ENTREVISTA A ROBERT PACE
SOBRE O ENSINO DE PIANO EM GRUPO
Dr. Robert Pace, Piano Educator, Author, Chatham, NY USARobert Pace, born in Kansas, began his formal piano studies at the age of six. By eight, he and his sister, 3 1/2 years his elder, were giving recitals. Later, the two young artists had their own weekly radio program. Robert won his first statecontest at twelve continuing as state winner for the next four years. At fifteen, he won first rating in National Competition and continued successfully for the next three years. He met the famous piano team, Josef and Rosina Lhevinne, in Denver Colorado and was accepted as a scholarship student at the Juilliard School of Music in New York City. During World War II he served for nearly three yearsin the combat infantry in Europe. After the war, he returned to Juilliard to finish his degree and also become a member of their piano faculty. In 1948, he began Masters Degree studies at Teachers College, Columbia University and received his Doctorate in 1951. He was appointed Assistant Professor of Music Education and head of Piano Instruction at Teachers College in 1952, and later becamechairman of the Music Department in 1969. During these years, Dr. Robert Pace--composer, concert pianist, lecturer, and music educator--brought new concepts to piano pedagogy. His desire to enable all students to achieve their musical potential by becoming musically literate and independent had a major impact on keyboard pedagogy, being the subject of numerous radio and television programs. His pianoinstruction books have been translated into seven languages. Dr. Pace was Piano Editor of The Music Journal, National Piano Chairman of the Music Educators National Conference, and Educational Director of the National Piano Foundation until 1977, at which time he became Executive Director of the International Piano Teaching Foundation. He served on the original four-member committee appointed byPresident John F. Kennedy to make a study of music in the United States. Robert Pace always displayed unusually diverse personal and professional interest ranging from classroom music projects to concert performances and active farming to worldwide seminars. To expedite his travel to and from seminars throughout this country he earned his pilots license with both instrument and multi-engine ratings.With his wife Helen (also a Juilliard graduate) the two participated in a variety of professional activities ranging from joint concerts to the creation and preparation of new keyboard materials. Although he is officially Professor Emeritus at Teachers College, he continues in an advisory capacity with doctoral students and to offer special courses in Keyboard Pedagogy. |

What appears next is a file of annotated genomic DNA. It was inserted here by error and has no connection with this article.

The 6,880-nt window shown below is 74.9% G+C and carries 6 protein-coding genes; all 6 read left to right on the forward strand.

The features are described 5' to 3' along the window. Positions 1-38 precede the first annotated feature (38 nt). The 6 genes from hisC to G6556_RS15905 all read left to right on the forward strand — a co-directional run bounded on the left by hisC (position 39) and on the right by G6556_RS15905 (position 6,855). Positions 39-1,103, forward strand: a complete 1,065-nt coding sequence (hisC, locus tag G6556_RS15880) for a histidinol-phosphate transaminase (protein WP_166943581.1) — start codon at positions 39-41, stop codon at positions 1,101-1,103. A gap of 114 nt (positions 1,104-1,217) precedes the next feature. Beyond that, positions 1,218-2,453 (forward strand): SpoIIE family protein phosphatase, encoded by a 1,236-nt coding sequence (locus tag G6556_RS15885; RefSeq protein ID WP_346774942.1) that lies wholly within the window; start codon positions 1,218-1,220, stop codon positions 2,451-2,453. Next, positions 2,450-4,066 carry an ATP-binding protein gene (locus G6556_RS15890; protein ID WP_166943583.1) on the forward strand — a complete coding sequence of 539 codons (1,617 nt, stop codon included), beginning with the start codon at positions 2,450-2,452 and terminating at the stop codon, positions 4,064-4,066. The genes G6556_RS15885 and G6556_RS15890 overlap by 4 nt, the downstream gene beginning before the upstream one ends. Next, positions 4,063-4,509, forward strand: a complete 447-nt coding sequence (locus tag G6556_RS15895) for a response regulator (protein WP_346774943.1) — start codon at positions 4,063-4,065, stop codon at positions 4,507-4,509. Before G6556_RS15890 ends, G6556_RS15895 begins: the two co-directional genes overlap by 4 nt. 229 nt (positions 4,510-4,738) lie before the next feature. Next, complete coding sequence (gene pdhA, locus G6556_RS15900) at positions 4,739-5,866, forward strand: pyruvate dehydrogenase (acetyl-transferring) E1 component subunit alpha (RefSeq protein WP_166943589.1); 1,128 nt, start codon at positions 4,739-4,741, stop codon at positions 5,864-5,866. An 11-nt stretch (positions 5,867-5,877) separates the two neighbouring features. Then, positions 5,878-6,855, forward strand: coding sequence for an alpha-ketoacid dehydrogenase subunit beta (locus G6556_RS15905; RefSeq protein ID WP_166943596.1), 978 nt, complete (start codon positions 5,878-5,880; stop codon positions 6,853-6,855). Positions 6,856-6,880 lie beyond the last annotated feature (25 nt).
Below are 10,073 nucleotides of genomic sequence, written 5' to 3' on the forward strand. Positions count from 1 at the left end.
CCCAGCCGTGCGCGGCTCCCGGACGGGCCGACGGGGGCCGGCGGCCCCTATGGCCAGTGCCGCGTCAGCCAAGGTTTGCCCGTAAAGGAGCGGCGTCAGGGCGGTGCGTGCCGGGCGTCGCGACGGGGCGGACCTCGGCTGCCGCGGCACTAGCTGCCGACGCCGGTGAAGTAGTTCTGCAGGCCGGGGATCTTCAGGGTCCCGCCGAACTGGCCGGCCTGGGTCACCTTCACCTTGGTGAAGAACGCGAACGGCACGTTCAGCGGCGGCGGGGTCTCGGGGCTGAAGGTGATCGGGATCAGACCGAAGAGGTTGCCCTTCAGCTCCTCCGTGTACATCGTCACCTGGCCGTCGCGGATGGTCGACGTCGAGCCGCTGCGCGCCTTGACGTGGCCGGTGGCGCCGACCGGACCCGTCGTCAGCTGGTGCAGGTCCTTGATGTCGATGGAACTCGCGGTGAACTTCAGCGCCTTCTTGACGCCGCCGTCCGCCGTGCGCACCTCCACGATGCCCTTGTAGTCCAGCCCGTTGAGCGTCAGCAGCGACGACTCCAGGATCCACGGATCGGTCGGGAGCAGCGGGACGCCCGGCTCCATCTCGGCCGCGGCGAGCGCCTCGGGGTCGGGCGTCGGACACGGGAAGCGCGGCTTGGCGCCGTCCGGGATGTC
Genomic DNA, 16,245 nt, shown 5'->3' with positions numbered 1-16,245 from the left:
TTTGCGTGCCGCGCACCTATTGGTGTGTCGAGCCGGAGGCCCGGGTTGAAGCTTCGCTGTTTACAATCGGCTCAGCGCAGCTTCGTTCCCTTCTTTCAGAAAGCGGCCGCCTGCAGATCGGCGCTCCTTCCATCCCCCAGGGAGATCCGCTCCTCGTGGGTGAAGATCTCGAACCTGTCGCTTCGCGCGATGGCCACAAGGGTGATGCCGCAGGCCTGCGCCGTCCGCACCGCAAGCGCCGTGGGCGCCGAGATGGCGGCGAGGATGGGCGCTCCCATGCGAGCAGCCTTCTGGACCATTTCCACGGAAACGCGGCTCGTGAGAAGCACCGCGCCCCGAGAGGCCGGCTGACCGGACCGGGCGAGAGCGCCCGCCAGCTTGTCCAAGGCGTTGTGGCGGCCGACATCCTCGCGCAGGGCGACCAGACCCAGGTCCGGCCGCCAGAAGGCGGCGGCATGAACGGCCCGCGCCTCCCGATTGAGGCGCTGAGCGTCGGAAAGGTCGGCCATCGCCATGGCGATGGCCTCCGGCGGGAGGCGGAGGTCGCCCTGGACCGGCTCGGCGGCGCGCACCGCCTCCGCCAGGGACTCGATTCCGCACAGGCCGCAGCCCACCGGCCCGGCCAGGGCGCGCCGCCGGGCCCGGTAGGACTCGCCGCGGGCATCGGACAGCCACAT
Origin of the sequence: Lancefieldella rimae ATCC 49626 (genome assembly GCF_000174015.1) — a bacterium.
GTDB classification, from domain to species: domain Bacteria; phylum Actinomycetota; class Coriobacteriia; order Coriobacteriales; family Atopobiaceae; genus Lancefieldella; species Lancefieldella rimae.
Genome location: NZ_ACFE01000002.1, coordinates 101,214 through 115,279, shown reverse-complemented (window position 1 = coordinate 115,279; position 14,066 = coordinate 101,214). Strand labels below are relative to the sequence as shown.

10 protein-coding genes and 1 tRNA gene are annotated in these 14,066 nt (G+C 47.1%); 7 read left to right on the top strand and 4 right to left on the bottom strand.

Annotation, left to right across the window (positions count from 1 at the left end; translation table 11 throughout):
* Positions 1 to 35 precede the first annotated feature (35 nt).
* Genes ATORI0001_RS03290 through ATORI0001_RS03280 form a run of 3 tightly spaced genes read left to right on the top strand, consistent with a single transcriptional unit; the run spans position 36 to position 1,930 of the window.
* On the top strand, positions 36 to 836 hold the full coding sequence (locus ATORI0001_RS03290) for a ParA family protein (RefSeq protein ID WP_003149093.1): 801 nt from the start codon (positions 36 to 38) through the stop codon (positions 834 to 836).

How did you find your wayinto music?
To answer the question, "how did I find my way into music," I can't actually remember when I wasn't "in music." My earliest recollections were my enjoyment in going to a beautiful and very ornate Story and Clark pump organ in my Grandmother and Grandfather's living room. (I still have it today!) I remember that, as a three year old, I would pull out the various stops and befascinated by the different sounds that I could get. In a corner of the same room was a "state-of-the-art," wind-up Victrola, complete with numerous records of the best voices in opera and a variety of both Sousa marches and the "pop songs" of the day. Also, I recall my mother's playing piano solos on our very large upright. Although her major instrument was clarinet, as a self-taught pianist, shemanaged to play a fairly wide variety of keyboard repertoire. Perhaps my main enjoyment was "helping" her by crawling under the piano and holding the sustaining pedal down to hear the big build-up of sound.
Piano lessons began for me at age six when my sister, who was three and a half years older than I, started her violin lessons. I was soon drafted to play her accompaniments and by the time I...